by David Huddle
Brandeis University Press, 1994
Paper: 978-0-87451-668-5
Library of Congress Classification PN151.H78 1994
Dewey Decimal Classification 808.02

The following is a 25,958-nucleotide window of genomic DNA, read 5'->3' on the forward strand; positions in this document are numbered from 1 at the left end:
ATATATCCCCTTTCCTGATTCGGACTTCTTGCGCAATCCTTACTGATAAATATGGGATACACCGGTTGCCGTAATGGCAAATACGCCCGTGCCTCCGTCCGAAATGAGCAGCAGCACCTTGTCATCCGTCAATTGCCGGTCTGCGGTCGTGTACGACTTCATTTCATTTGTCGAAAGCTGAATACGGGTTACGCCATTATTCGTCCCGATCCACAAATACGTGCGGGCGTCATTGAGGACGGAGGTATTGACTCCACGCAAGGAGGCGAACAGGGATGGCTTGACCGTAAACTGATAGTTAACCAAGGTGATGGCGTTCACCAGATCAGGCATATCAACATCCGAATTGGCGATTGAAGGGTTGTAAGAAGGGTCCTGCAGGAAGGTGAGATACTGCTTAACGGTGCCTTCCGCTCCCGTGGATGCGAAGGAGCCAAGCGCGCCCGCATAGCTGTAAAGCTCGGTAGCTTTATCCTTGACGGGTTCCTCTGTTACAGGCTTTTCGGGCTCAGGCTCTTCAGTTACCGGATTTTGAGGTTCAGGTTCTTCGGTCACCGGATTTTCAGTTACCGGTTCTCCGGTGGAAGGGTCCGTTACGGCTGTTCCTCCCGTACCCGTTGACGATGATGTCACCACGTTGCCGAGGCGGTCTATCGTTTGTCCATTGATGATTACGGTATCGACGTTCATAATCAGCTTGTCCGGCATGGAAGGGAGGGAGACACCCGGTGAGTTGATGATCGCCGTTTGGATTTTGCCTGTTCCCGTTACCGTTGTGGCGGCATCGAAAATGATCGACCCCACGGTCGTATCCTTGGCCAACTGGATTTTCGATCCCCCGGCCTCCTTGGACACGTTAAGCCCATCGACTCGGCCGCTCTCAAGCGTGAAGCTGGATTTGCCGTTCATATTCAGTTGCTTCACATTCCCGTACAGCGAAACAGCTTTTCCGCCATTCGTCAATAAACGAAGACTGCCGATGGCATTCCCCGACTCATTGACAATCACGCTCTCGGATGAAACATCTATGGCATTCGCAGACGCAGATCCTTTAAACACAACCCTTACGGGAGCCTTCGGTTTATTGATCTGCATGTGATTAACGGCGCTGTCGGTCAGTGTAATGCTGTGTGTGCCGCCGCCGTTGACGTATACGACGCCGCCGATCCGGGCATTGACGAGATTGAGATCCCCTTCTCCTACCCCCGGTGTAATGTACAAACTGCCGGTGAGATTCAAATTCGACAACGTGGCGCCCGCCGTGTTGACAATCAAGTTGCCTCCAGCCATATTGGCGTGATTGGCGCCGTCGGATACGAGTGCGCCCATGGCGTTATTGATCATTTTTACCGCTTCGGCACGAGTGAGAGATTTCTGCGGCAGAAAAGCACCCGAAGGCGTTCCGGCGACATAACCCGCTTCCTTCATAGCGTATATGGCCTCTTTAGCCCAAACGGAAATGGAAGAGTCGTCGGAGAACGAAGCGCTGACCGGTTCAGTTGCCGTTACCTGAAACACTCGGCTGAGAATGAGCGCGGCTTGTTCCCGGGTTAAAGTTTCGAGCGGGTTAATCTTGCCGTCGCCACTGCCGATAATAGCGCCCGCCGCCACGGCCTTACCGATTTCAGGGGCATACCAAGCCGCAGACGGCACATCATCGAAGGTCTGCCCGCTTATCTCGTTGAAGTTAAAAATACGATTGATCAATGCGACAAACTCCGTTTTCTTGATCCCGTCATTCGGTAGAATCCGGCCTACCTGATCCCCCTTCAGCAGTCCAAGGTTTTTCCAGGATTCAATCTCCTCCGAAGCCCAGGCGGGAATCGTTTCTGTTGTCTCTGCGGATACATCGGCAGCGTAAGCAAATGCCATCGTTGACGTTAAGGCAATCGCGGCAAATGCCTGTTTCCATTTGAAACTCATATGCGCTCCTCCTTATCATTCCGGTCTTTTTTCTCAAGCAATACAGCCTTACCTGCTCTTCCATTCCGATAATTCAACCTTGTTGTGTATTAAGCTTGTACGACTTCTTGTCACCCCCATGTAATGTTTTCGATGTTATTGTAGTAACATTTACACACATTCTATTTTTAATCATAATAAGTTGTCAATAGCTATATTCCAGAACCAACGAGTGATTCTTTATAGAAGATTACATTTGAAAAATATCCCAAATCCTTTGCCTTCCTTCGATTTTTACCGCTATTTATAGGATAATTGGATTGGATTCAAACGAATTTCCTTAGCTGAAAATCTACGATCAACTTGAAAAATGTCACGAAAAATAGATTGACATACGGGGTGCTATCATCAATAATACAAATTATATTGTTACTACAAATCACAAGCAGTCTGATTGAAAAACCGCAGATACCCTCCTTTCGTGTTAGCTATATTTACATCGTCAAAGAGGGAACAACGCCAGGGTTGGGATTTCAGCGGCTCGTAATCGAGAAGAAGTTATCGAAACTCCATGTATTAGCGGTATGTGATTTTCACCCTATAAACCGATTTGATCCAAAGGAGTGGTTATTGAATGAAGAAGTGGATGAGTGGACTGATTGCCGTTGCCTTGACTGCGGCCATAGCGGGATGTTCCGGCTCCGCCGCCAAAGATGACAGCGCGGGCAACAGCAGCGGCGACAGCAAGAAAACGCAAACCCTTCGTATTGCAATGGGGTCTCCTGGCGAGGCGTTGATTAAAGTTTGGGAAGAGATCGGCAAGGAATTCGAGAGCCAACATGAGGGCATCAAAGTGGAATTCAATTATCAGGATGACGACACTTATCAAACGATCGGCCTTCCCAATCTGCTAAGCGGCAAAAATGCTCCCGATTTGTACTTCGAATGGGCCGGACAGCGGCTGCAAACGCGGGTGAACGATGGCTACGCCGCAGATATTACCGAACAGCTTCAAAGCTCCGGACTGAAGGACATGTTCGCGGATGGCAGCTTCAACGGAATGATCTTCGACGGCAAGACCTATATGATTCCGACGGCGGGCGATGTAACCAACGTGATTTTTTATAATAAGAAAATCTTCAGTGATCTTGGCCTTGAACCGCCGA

Facing the blank page of the empty computer screen requires an unswerving belief in possibility, a steadfast assurance that something can and will come out of nothing. In The Writing Habit, David Huddle demystifies the writing task and shows that what may seem like alchemy is in reality a habit: the work itself, not magic, unlocks the writer’s potential. “A real writing life is not something you do merely for a day or a month or a year,” Huddle asserts. “For a writer, the one truly valuable possession is the ongoing work--the writing habit, which may take some getting used to, but which soon becomes so natural as to be almost inevitable.” Drawing from his own experience as a teacher and writer of poetry, fiction, and essays, Huddle explores the questions all writers--from novice to professional--face: Why write in the first place? How can writers fashion their lives to accommodate that all-important habit? What are some ways to deal with failure? What roles do memory, reality, and inspiration play in the creative process? How can prose best be crafted, characters brought alive, universal truths revealed from the bits and pieces of everyday life?

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